Jess is home full time now and is making good recovery progress. I must say that I am so proud of her. I can honestly say that since the day she was given the lifeline of a bed in hospital, she has followed the rules to the letter of the law and done whatever she was told to do. Because of the rejections that she had along the way she was so grateful of the opportunity to get better and didn’t want to throw this back in anybody’s face and was determined to give it 100%.
I would say to anyone that if you do have any concerns about a loved one don’t leave it too long or bury your head in the sand. We did try to get help but it is just not out there in certain regions, until you are at a very low weight and by that time you are in a critical condition.
This blog is helping Jess’ recovery and although it is hard reading, it brings back sad memories, but I know she hopes that it will help others and also help us all to get some understanding of this terrible illness.
27 January 2016
When people describe recovering from an eating disorder as a journey, they really do mean it. Just when you feel like you have come to the end, you realise that there is so much further left to go. The hardest part about this is the fact that each stage of your journey means different environments, different responsibilities and different routines. As somebody that relies on organisation, structure and rigidity, the transition between these stages was quite difficult for me to deal with. The first change that occurred was when I was allowed to start going home on a weekend. After spending seven weeks in a hospital where meals were to be eaten at very rigid times, I found it difficult to break this habit at home. I would continue to set my alarm for 6:45am, so that I could shower and get ready in time for my breakfast at 7:30am. I would make sure that any activities that were planned, allowed for morning snack, lunch, afternoon snack and dinner to be at the exact same time as at the hospital. If these were not fulfilled at the specific times, I found myself becoming distressed and anxious.
However, it did get better! The first time that I realised that it was ok to be flexible about timings was when I went to London with my family. We had a variety of activities planned that would force me to challenge these rules that I had set around when I could eat. I am not going to say that it was easy, particularly because of the meal plan I was on, but I managed and learnt to adapt to the situation, without compromising on my intake. I found that after I had done this the once, each weekend at home became easier and so much more enjoyable. I found that I was engaging more with what was going on around me, as apposed to staring at the clock waiting for it to strike, signaling a meal or snack time. I do still find it difficult to imagine a time where I will be able to listen to my body in order to determine when I am hungry, but I believe that is just because I am still on a weight restoration plan. On the other hand, I am very optimistic about the fact that I will be able to recognise hunger and sustain a regular eating pattern when I am on a weight maintenance plan, I just know that this will take time.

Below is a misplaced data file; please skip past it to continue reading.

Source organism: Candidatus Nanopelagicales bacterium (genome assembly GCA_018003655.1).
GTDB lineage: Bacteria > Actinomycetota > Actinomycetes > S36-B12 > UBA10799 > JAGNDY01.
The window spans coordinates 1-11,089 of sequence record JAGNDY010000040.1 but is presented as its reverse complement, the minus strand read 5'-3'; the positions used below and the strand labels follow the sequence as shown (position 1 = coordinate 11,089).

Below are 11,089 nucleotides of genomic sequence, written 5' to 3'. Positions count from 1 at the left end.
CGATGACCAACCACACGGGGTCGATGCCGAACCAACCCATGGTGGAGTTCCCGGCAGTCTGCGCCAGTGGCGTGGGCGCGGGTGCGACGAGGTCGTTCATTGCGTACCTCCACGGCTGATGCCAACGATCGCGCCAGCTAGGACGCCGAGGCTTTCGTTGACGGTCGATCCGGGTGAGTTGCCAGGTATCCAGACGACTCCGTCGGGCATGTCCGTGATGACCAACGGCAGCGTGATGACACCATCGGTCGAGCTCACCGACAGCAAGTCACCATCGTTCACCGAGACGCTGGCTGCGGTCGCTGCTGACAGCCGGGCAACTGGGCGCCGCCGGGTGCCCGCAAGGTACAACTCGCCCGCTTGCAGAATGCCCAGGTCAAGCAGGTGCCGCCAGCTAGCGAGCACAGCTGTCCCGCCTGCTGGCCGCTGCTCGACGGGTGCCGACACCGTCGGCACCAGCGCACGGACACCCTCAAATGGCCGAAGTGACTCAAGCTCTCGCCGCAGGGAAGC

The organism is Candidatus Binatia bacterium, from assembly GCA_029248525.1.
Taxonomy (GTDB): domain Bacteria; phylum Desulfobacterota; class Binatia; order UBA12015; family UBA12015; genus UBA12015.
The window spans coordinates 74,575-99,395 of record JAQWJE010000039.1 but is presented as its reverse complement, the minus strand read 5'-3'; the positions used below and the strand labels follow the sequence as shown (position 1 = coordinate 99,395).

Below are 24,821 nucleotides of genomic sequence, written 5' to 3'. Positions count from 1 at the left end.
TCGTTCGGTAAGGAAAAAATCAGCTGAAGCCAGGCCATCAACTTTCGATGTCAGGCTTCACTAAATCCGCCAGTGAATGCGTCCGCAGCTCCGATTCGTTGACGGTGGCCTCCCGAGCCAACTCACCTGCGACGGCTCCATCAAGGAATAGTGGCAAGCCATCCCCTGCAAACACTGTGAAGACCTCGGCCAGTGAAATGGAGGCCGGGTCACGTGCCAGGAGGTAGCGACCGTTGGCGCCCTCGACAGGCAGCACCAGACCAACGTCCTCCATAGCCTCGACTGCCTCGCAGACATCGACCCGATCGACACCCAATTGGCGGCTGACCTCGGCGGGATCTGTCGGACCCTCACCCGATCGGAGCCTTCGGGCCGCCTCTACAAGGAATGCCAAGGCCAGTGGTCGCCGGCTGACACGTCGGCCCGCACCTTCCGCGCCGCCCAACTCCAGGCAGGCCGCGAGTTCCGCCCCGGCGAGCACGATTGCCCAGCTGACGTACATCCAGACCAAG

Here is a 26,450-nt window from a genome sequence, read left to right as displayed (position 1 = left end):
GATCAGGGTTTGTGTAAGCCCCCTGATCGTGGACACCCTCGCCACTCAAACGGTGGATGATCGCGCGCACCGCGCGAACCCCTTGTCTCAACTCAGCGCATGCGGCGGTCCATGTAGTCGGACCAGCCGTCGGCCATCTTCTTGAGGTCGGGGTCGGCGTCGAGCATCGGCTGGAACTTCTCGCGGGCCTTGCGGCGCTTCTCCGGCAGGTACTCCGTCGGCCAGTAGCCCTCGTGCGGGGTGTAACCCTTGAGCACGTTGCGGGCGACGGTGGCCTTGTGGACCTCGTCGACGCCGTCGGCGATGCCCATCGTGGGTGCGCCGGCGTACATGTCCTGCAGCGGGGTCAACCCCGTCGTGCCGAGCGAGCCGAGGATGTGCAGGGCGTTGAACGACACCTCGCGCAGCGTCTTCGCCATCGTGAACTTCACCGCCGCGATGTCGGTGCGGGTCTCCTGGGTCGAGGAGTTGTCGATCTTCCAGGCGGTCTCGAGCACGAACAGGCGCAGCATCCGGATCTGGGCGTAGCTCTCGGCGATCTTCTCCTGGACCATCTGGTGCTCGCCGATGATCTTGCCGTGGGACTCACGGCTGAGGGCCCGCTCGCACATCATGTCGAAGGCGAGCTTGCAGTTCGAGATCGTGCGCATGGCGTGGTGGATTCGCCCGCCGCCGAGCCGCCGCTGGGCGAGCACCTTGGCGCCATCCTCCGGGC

Timings were continuously challenged throughout my ongoing recovery journey; particularly when I started to step down to the day service programme at Evolve. As my discharge date from hospital approached, I began a gradual transition onto the next stage of my treatment plan. At this point, I was living at or attending three different environments over a seven day period; Evolve on a Monday and Friday, hospital Tuesday-Thursday and then at home for the weekend. I found that this really challenged me in terms of my progression towards recovery, and tested how much I had learnt. Fortunately, because I had the mindset of embracing all aspects of treatment, I worked hard to make sure that I stayed on track. My weight restoration speed did plateau during this period due to increased activity, different food products and a wider variety of options for meals and snacks. Yes there were a few blips as well, and there still are, but you have to remember that for the past 3 to 4 years, my coping strategy to deal with difficult situations has been to control food, so habitually I found myself doing this, but soon pulled myself back out of it. Instead, I used coping strategies that I had learnt in hospital, such as playing with a hair bobble on my wrist, taking some time out for relaxation, but most importantly, talking. I was communicating my problems to my parents, which was something I had previously found so difficult, but realised that it helped me so much. Making these transitions was not only testing my understanding and confidence around food, it was testing how I use new coping strategies that are not damaging to my health. These are all seemingly small steps, but will have a huge impact on me as I reintegrate back into my new healthy life.